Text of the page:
But brand valuation is a financial view, and not one that relies entirely on consumer perception. Based on analysis performed by brand expert company CoreBrand, 24/7 Wall St. wanted to see brands through the eyes of the consumer.

For this reason, Corebrand examined brands from the standpoint of favorability and familiarity.

One of the most notable results of the analysis is the high ranking of brands not normally present on most highly valued brands list. When they are evaluated through the consumers’ eyes, however, brands that belong to companies that are struggling financially can still be high on a consumer-perception weighted list. These brands, naturally, are used by a large number of people. More than that, the consumer interaction with the product and services associated with the brand is positive.

Read the rest of the story at 24/7 Wall St >

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Monday, May 28th, 2012 news No Comments

Source: http://gizmodo.com/5884415/travelling-in-modern-china-requires-serious-secret-agent-skills

Travelling in Modern Day China Requires Cold War Era Secret Agent SkillsIf Kenneth G. Lieberthal were anything but a China expert at the Brookings institution, his travelling-in-China security procedures would read like the product of a paranoid mind that watched too many spy movies as a kid:

He leaves his cellphone and laptop at home and instead brings “loaner” devices, which he erases before he leaves the United States and wipes clean the minute he returns. In China, he disables Bluetooth and Wi-Fi, never lets his phone out of his sight and, in meetings, not only turns off his phone but also removes the battery, for fear his microphone could be turned on remotely. He connects to the Internet only through an encrypted, password-protected channel, and copies and pastes his password from a USB thumb drive. He never types in a password directly, because, he said, “the Chinese are very good at installing key-logging software on your laptop.”

Talk about overkill, right? Well he’s not alone. The Times reports that these seemingly paranoid precautions are par for the course for just about anyone with valuable information including government officials, researchers, and even normal businessmen who do business in China.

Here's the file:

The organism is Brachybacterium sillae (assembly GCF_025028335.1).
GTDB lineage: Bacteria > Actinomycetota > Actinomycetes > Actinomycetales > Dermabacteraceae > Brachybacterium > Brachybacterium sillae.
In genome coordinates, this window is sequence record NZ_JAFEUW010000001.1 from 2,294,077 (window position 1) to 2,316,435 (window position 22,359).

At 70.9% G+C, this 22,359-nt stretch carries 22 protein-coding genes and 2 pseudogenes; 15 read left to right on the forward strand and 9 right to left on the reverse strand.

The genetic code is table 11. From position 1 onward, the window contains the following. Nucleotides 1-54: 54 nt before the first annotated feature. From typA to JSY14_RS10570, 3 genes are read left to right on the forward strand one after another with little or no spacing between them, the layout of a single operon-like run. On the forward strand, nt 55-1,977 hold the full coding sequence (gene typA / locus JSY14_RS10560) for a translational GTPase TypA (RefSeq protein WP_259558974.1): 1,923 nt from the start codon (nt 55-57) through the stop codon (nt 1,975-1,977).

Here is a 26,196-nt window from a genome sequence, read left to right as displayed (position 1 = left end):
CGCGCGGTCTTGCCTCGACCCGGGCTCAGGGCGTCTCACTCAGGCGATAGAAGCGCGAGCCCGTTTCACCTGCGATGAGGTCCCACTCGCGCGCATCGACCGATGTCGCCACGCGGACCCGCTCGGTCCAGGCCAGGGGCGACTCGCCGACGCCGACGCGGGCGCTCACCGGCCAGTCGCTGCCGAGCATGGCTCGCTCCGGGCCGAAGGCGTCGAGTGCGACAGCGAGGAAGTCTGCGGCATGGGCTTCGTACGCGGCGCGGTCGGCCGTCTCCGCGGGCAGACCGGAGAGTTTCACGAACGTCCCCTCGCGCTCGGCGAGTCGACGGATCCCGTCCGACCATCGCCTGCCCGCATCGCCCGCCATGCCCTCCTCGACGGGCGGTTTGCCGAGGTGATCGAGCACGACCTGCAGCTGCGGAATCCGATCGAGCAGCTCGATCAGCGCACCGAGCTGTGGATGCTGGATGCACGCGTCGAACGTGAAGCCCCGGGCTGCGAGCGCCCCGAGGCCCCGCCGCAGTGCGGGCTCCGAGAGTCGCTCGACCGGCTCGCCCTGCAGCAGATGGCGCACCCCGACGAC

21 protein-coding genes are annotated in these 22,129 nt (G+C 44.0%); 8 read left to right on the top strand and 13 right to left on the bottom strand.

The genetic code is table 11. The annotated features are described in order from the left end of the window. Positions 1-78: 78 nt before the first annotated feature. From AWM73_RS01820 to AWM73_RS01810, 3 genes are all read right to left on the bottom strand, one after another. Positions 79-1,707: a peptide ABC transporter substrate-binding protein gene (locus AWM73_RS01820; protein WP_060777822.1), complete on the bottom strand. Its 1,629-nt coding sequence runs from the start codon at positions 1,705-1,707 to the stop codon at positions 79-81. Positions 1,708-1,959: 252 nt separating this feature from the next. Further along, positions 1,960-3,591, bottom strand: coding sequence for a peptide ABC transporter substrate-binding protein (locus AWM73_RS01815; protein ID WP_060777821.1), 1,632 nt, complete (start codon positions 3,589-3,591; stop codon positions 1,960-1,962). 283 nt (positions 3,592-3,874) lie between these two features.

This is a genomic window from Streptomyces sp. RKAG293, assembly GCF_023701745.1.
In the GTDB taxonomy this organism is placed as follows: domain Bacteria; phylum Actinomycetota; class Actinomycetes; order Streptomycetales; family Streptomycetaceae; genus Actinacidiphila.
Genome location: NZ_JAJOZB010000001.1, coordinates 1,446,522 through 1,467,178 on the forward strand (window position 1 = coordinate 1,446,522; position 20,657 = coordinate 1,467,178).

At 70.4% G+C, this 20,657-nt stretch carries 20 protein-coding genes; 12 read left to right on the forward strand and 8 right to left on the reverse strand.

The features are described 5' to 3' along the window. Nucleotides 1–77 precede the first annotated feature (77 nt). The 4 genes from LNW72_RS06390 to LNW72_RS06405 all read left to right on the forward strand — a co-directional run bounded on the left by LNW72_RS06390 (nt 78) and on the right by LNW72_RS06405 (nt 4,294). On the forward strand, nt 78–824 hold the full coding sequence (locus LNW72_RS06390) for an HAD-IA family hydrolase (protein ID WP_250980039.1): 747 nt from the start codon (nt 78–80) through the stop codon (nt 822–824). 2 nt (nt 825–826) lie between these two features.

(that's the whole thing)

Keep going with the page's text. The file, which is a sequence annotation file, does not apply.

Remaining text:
But what about the rest of us? I may not have any valuable state secrets or research that needs protecting but that doesn’t mean I want the Chinese government snooping on my internetting when I visit my grandparents (especially when the consequences can be so severe). In the past, I’ve relied on a combination of VPNs, TOR, and password-protecting everything I can, but now it sounds like even that isn’t enough. Or maybe it’s totally overkill given my general unimportance in the grand scheme of things. Dear readers, I ask you, how much security is enough when it comes to the average person on vacation? [NY Times]

Image credit: Shutterstock/Rynio Productions

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Sunday, February 12th, 2012 Uncategorized No Comments

I Read 21 Books About The Financial Crisis And They Explained Nothing

Source: http://www.businessinsider.com/andrew-lo-21-books-financial-crisis-2012-2


andrew lo

Ever thought you would have to read 21 books to get to the bottom of what caused the financial crisis?

Andrew Lo, an economist at MIT, has some bad news: it’s going to take at least 22.

Lo, a leading expert on hedge funds and financial engineering, has written a paper (h/t NPR) for the Journal of Economic Literature describing his experience reading 21 books on the crisis — nine by journalists, 11 by academics and one by a former Treasury Secretary.

His conclusion: In a field that prides itself on its scientific rigor (however dismal), the books reveal that alarmingly few facts about the crisis have been agreed upon. Was there too little or too much regulation? How much of a factor were low interest rates? No one’s been able to say conclusively.

“After each book, I felt like I knew less,” Lo told NPR’s Planet Money.

Economics, he says, has fallen well short of that standard when it comes to understanding the crisis:

“Many of us like to think of financial economics as a science, but complex events like the financial crisis suggest that this conceit may be more wishful thinking than reality.”

Read Andrew Lo’s Reading About the Financial Crisis: A 21-Book Review >

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Monday, February 6th, 2012 news No Comments

Restaurants plan DNA-certified premium seafood

Source: http://www.physorg.com/news/2011-11-restaurants-dna-certified-premium-seafood.html

(AP) — Restaurants around the world will soon use new DNA technology to assure patrons they are being served the genuine fish fillet or caviar they ordered, rather than inferior substitutes, an expert in genetic identification says.


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Sunday, November 27th, 2011 news No Comments

Are Daily Deal Credit Cards On The Way?

Source: http://www.businessinsider.com/are-daily-deal-credit-cards-on-the-way-2011-10


Groupon

With the daily deal market exploding, what’s next for sites like Groupon and LivingSocial?